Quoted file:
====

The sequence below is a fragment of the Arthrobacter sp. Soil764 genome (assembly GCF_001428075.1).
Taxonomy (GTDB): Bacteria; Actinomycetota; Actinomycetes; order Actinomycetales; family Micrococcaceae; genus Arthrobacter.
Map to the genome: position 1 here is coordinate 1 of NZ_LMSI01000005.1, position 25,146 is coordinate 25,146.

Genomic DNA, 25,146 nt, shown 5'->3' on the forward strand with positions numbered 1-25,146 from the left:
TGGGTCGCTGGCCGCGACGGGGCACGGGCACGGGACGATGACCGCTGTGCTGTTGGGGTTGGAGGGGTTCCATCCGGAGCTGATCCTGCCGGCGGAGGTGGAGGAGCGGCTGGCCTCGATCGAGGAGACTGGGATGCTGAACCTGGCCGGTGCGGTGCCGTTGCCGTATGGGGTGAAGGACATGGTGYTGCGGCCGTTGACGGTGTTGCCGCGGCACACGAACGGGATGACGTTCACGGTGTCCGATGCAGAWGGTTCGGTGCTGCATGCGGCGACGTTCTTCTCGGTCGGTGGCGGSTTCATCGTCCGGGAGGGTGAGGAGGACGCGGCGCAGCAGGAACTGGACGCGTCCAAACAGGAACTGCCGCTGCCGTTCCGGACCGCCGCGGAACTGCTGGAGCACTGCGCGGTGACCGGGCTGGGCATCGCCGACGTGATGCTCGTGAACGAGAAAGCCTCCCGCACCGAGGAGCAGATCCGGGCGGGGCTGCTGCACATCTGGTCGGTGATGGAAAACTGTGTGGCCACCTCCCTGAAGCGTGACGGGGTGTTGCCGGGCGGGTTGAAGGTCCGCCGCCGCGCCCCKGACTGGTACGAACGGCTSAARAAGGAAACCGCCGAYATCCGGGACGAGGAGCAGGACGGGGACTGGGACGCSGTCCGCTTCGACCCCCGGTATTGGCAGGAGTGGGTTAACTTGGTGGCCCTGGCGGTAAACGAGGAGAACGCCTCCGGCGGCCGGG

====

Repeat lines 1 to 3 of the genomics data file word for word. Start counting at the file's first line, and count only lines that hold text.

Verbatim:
The sequence below is a fragment of the Arthrobacter sp. Soil764 genome (assembly GCF_001428075.1).
Taxonomy (GTDB): Bacteria; Actinomycetota; Actinomycetes; order Actinomycetales; family Micrococcaceae; genus Arthrobacter.
Map to the genome: position 1 here is coordinate 1 of NZ_LMSI01000005.1, position 25,146 is coordinate 25,146.